Impossible double integral?

  • Thread starter mabauti
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  • #1
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is there a closed form solution for this double integral?

[itex]\int^{2}_{1}[/itex][itex]\int^{3}_{4}[/itex][itex]\sqrt{1+4x^{2}+4y^{2}}dydx[/itex]
 

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  • #2
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is there a closed form solution for this double integral?

[itex]\int^{2}_{1}[/itex][itex]\int^{3}_{4}[/itex][itex]\sqrt{1+4x^{2}+4y^{2}}dydx[/itex]
Have you tried polar coordinates?
 
  • #3
HallsofIvy
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Exactly what do you mean by "closed form solution"? Since a limits of integration are numbers, the integral is, of course, a single number, which is about as "closed form" as you can get! But I expect that you are asking about a method of finding that number, which is a different matter.

As jedishrfu said, seeing that [itex]x^2+ y^2[/itex], I would try polar coordinates. Of course, the fact that the region of integration is a rectangle rather than a disk complicates things!

As the "[itex]\theta[/itex]" line sweeps up from the x-axis ([itex]\theta= 0[/itex]) it first touches the rectangle at (2, 3) (slope 3/2), then at the point (2, 4) (slope 2), then (1, 3) (slope 3), and finally at (1, 4) (slope 4). That gives three intervals, [itex]\theta= arctan(3/2)[/itex] to [itex]arctan(2)[/itex], [itex]\theta= arctan(2)[/itex] to [itex]arctan(3)[/itex], and [itex]\theta= arctan(3)[/itex] to [itex]arctan(4)[/itex] on which the ray enters and leaves the rectangle through different edges.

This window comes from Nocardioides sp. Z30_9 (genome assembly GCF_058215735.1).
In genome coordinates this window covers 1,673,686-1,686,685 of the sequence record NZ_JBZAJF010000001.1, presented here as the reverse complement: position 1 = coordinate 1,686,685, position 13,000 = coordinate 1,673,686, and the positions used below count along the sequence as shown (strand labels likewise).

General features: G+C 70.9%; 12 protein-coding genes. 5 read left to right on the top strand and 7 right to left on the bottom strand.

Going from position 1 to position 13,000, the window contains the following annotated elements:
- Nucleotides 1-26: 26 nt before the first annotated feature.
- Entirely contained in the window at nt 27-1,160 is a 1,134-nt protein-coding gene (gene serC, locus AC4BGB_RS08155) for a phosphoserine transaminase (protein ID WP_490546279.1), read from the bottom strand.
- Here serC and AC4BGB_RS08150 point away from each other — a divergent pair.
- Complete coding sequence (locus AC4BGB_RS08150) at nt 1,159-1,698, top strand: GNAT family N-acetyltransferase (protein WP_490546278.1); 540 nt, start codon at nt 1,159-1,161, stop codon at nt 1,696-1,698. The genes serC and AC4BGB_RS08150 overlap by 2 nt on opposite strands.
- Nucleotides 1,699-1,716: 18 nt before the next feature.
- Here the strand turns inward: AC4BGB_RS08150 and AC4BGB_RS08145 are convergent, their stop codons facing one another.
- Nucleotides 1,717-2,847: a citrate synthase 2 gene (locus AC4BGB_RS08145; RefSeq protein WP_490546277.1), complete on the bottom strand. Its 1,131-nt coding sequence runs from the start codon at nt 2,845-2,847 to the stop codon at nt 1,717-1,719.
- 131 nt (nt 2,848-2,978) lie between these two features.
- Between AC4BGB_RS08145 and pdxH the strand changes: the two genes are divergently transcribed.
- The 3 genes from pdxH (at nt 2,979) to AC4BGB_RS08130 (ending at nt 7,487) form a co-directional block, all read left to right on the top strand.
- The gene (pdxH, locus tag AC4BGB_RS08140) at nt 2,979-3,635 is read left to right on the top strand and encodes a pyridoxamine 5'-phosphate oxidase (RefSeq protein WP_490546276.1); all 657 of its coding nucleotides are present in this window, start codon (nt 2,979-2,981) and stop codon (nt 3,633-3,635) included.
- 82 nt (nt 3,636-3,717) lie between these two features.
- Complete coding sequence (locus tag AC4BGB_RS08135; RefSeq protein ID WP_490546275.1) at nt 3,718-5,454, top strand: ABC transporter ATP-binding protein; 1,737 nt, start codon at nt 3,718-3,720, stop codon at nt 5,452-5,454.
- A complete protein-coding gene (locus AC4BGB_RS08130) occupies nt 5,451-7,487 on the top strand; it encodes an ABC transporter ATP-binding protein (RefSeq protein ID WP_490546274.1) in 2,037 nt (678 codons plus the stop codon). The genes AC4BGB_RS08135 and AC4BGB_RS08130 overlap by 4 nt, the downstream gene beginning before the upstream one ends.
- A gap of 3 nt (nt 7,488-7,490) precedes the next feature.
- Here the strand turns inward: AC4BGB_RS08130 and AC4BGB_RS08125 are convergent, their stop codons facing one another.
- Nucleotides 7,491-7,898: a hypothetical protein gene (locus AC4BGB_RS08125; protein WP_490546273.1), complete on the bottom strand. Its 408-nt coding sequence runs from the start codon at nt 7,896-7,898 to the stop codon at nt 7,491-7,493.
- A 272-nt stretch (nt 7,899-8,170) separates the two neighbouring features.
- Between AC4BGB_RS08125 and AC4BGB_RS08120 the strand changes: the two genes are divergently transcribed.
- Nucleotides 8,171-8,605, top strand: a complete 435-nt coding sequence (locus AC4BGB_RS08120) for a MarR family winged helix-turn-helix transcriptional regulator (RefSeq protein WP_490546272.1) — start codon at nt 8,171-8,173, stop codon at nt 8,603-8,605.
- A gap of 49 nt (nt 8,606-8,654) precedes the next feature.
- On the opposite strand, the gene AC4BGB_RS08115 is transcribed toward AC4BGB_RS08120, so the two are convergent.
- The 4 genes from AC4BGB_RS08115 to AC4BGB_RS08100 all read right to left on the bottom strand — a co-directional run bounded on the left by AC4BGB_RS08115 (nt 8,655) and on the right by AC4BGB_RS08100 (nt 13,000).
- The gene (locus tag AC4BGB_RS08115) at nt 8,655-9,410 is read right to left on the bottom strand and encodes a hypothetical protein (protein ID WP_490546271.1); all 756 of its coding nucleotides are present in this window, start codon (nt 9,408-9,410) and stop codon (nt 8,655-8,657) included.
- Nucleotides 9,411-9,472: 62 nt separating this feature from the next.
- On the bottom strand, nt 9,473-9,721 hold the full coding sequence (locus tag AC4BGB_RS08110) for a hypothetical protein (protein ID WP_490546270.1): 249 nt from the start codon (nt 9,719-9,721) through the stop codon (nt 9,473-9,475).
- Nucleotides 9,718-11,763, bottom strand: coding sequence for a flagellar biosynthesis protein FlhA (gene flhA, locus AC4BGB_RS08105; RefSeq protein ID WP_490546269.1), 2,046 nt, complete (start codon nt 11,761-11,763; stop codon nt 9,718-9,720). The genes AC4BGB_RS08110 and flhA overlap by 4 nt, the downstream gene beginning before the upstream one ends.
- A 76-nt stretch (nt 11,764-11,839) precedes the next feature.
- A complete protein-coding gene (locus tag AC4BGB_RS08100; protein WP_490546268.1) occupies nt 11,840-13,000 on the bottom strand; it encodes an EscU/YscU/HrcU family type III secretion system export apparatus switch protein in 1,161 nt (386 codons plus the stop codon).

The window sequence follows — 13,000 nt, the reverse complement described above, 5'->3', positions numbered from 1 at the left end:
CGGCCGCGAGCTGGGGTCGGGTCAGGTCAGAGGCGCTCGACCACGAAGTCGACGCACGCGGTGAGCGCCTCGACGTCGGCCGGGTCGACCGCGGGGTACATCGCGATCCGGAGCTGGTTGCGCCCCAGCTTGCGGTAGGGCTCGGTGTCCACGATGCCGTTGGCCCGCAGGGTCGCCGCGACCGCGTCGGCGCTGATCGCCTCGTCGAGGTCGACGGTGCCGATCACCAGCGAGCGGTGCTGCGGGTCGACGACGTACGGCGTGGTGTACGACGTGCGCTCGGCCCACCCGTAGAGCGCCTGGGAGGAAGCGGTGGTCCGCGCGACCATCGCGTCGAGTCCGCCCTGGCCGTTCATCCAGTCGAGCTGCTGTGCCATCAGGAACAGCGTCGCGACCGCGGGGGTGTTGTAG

For [itex]\theta= arctan(3/2)[/itex] to [itex]arctan(2)[/itex], the ray enters the rectangle through the bottom, [itex]y= r sin(\theta)= 3[/itex] (so [itex]r= 3/sin(\theta)= 3 csc(\theta)[/itex]) and leaves through the right side, [itex]x= rcos(\theta)= 2[/itex] (so [itex]r= 2/cos(\theta)=2 sec(\theta)[/itex]. That integral will be
[tex]\int_{arctan(3/2)}^{arctan(2)}\int_{3csc(\theta)}^{2sec(\theta)}\sqrt{1+4r^2} rdrd\theta[/tex].

For [itex]\theta= arctan(2)[/itex] to [itex]arctan(3)[/itex], the ray enters the rectangle through the bottom and leaves through top, [itex]y= r sin(\theta)= 4[/itex] (so [itex]r= 4/sin(\theta)= 4 csc(\theta)[/itex]). That integral will be
[tex]\int_{arctan(2)}^{arctan(3)}\int_{3csc(\theta)}^{4csc(\theta)}\sqrt{1+4r^2} rdrd\theta[/tex].

Finally, for [itex]\theta= arctan(3)[/itex] to [itex]arctan(4)[/itex], the ray enters the rectangle through the left edge, [itex]x= r cos(\theta)= 1[/itex] (so [itex]r= 1/cos(\theta)= sec(\theta)[/itex]). That integral will be
[tex]\int_{arctan(3)}^{arctan(4)}\int_{3sec(\theta)}^{4csc(\theta)}\sqrt{1+4r^2} rdrd\theta[/tex].

Now, can you do those integrals? Would you consider that "closed form"?
 
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  • #4
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@ jedishrfu : I tried , but I couldn't figure out the intervals for theta/r

@ HallsofIvy: it worked, I can figure out the intervals for theta, but not for r. Thanks :)
 
  • #5
pasmith
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@ jedishrfu : I tried , but I couldn't figure out the intervals for theta/r

@ HallsofIvy: it worked, I can figure out the intervals for theta, but not for r. Thanks :)
The limits of the r integral are functions of theta, so you have to do the r integral before the theta integral. And the r integral is straightforward: substitute [itex]u = 1 + 4r^2[/itex].
 
  • #6
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??

I did solve the integrals.

pasmith: could you elaborate please?
 

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